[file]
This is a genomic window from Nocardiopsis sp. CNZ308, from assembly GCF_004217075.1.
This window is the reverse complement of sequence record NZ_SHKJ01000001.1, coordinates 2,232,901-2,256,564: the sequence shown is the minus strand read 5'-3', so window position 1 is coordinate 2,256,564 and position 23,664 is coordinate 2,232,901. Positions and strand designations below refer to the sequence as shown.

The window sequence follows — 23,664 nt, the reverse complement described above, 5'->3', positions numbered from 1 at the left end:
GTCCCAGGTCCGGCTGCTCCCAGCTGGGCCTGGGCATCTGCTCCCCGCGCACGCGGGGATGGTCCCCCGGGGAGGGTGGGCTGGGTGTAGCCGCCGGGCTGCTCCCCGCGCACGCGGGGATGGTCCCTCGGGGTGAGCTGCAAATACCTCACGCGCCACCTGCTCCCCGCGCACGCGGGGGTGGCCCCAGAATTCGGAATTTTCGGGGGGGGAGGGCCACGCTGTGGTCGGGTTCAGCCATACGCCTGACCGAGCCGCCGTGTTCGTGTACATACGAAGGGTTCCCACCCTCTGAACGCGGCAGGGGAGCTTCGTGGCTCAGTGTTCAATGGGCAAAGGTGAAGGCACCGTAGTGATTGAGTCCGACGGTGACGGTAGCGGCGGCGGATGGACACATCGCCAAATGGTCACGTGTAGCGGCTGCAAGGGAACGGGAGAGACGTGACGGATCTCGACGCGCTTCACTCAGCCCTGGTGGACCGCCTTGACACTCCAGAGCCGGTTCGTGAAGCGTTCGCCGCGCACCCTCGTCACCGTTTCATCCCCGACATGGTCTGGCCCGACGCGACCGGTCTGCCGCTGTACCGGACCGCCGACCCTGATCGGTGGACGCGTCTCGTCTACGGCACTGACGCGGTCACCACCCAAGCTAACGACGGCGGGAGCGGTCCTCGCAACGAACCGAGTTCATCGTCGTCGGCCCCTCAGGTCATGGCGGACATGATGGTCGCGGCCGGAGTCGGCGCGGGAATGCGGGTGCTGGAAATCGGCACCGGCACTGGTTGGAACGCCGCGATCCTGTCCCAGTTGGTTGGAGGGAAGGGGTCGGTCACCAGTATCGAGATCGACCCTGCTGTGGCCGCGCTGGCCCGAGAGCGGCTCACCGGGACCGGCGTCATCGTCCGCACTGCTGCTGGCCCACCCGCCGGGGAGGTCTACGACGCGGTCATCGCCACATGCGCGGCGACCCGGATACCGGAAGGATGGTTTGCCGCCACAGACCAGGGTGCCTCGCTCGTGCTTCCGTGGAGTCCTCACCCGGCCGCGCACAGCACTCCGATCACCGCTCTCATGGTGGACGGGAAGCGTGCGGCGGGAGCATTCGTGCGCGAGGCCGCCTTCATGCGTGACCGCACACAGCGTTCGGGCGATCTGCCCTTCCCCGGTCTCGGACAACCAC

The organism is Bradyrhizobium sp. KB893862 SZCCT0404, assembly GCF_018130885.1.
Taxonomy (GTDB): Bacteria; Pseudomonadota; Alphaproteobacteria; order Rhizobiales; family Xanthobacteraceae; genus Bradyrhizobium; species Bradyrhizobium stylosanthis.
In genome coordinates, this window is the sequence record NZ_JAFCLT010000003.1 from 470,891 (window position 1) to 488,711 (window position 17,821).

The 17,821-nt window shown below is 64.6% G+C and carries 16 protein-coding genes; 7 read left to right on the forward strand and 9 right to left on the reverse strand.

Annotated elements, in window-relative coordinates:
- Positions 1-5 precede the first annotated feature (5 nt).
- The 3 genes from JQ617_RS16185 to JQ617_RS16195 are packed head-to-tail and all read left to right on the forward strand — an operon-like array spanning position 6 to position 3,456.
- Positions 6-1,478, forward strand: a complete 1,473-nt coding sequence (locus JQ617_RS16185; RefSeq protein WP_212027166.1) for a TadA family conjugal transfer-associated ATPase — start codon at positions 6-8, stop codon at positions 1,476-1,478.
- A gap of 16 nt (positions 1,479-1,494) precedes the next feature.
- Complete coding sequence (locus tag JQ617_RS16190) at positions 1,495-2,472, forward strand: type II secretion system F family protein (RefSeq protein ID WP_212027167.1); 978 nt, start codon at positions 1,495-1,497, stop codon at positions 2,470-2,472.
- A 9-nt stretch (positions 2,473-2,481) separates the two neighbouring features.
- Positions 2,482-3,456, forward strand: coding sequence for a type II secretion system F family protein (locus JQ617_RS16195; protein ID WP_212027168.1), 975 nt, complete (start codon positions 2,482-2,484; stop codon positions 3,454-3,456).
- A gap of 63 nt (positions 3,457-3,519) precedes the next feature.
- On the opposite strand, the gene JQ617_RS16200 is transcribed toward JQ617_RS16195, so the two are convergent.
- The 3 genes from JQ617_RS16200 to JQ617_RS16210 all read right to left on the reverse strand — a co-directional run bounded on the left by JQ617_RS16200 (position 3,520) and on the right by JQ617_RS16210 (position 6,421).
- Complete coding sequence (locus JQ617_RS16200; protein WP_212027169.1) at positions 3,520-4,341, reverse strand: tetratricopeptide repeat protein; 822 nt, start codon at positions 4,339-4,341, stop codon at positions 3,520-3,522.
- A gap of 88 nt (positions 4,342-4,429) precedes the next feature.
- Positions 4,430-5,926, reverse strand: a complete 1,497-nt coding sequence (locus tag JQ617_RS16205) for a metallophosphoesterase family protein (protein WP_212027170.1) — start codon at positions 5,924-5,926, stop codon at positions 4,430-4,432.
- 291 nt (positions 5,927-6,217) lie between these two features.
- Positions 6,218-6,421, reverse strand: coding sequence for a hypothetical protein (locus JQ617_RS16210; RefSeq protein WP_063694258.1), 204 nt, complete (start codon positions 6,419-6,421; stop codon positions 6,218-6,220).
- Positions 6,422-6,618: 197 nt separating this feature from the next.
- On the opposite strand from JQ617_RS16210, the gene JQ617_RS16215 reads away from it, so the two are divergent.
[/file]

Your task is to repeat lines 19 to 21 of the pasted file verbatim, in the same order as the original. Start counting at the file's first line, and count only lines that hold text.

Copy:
- The 3 genes from JQ617_RS16200 to JQ617_RS16210 all read right to left on the reverse strand — a co-directional run bounded on the left by JQ617_RS16200 (position 3,520) and on the right by JQ617_RS16210 (position 6,421).
- Complete coding sequence (locus JQ617_RS16200; protein WP_212027169.1) at positions 3,520-4,341, reverse strand: tetratricopeptide repeat protein; 822 nt, start codon at positions 4,339-4,341, stop codon at positions 3,520-3,522.
- A gap of 88 nt (positions 4,342-4,429) precedes the next feature.